To extend the binding investigation to Drosophila Spry and Drosophila Cbl, various constructs were made. (1) To investigate whether the Ring finger domain of Cbl is involved in binding to Spry, 293T cells were transiently transfected with Cbl, dCblDeltaRF (Drosophila Cbl lacking the ring finger domain), or vector alone. Cell lysates were subjected to pull-down assays with GST-Spry or GST alone. Whereas full-length Cbl binds to Spry, dCblDeltaRF does not. This result is indicative of the Ring finger domain of Cbl being involved in its binding to Spry. (2) Binding domain analyses were performed to ascertain the site in Spry that binds to the Ring finger domain of Cbl. The possible involvement of residues 179-199 in Spry was directly addressed. FLAG-tagged full-length Spry and the dSPRYN210 (amino acids 1-210), dSPRY202C (amino acids 202-592), and dSPRYDeltaN179 (mutant with a deletion of amino acids 179-199) constructs were transiently expressed in 293T cells, and lysates were incubated with either GST alone or GST-Cbl. Spry-derived proteins that contain residues 179-199 bind to Cbl, whereas those that lack the sequence do not. The region comprising residues 179-199 of Spry is therefore responsible for its interaction with Cbl; deletion of this region of Spry can similarly abolish its binding to c-Cbl (Wong, 2001).

Sprouty proteins are in vivo targets of Corkscrew/SHP-2 tyrosine phosphatases

Drosophila Corkscrew protein and its vertebrate ortholog SHP-2 (now known as Ptpn11) positively modulate receptor tyrosine kinase (RTK) signaling during development, but how these tyrosine phosphatases promote tyrosine kinase signaling is not well understood. Sprouty proteins are tyrosine-phosphorylated RTK feedback inhibitors, but their regulation and mechanism of action are also poorly understood. This study shows that Corkscrew/SHP-2 proteins control Sprouty phosphorylation and function. Genetic experiments demonstrate that Corkscrew/SHP-2 and Sprouty proteins have opposite effects on RTK-mediated developmental events in Drosophila and an RTK signaling process in cultured mammalian cells, and the genes display dose-sensitive genetic interactions. In cultured cells, inactivation of SHP-2 increases phosphorylation on the critical tyrosine of Sprouty 1. SHP-2 associates in a complex with Sprouty 1 in cultured cells and in vitro, and a purified SHP-2 protein dephosphorylates the critical tyrosine of Sprouty 1. Substrate-trapping forms of Corkscrew bind Sprouty in cultured Drosophila cells and the developing eye. These results identify Sprouty proteins as in vivo targets of Corkscrew/SHP-2 tyrosine phosphatases and show how Corkscrew/SHP-2 proteins can promote RTK signaling by inactivating a feedback inhibitor. It is proposed that this double-negative feedback circuit shapes the output profile of RTK signaling events (Jarvis, 2006).

Four lines of evidence support the conclusion that Csw/SHP-2 inactivate Spry proteins by direct binding and dephosphorylation. First, genetic experiments in developing Drosophila eye and trachea and HEK293 cells demonstrated that Csw/SHP-2 and Spry act in the same RTK signaling events but in opposite directions. Indeed, manipulating their activity in opposite directions caused similar Drosophila phenotypes and similar effects on MAPK activation in HEK293 cells, and reducing spry dose suppressed the csw loss-of-function phenotype in the eye and enhanced the gain-of-function phenotype, supporting the idea that they regulate the same step in signaling. Second, molecular epistasis experiments in HEK293 cells demonstrated that SHP-2 functions upstream of, and negatively regulates, phosphorylation of the critical tyrosine residue (Y53) of Spry1. Third, biochemical studies of extracts of HEK293 cells, Drosophila S2 cells, and eye discs demonstrated that Csw/SHP-2 proteins associate in complexes with Spry proteins. Interaction was enhanced in S2 cells and eye discs when a substrate-trapping Csw was used. Interaction involves more than just binding of Csw/SHP-2 to the crucial tyrosine, because complex formation was observed with SHP-2 mutants lacking the phosphatase domain and with a Spry mutant lacking the tyrosine. Finally, purified SHP-2 selectively dephosphorylated Spry1 in vitro. These data support the conclusion that Spry proteins are direct targets of Csw/SHP-2 in all three systems examined (Jarvis, 2006).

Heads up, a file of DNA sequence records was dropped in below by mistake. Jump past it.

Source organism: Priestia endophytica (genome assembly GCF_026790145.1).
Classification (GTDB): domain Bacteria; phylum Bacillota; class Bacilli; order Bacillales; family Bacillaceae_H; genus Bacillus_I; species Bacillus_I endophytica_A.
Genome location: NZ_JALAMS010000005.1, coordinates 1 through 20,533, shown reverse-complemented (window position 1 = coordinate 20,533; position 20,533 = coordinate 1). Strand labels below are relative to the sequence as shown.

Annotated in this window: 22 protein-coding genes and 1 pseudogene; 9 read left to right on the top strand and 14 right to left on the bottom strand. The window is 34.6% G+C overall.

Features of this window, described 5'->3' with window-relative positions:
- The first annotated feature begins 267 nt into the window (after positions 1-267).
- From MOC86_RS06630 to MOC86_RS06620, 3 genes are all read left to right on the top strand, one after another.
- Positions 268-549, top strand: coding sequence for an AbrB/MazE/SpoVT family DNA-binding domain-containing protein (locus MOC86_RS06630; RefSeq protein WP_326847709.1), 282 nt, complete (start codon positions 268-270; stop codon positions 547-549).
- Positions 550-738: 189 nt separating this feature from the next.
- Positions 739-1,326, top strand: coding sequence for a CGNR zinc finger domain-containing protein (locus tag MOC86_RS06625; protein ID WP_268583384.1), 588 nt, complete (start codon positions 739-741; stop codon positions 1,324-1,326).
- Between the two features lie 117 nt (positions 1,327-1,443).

One genetic result did not readily fit with the model that Csw functions by inactivating Spry by dephosphorylation. Whereas reduction of spry dose suppressed the eye phenotype of a hypomorphic csw allele and dominant-negative CswG547E, consistent with the model, it did not suppress the milder phenotype of dominant-negative CswC583S. This catalytically inactive, substrate trapping form of Csw has unusual properties: it behaves in a dominant-negative fashion, interfering with wild-type Csw function, but also retains some wild-type Csw function because it partially rescues other dominant-negative and hypomorphic csw alleles. This residual activity of CswC583S is proposed to result from its ability to partially mimic the effect of dephosphorylating a substrate by binding to it tightly. Spry binds CswC583S and could be such a substrate. If so, this could explain the lack of suppression of CswC583S phenotype by reduction in spry dose: decreasing spry levels would not reduce spry function under conditions in which it is already trapped in an inactive or partially inactive form by CswC583S (Jarvis, 2006).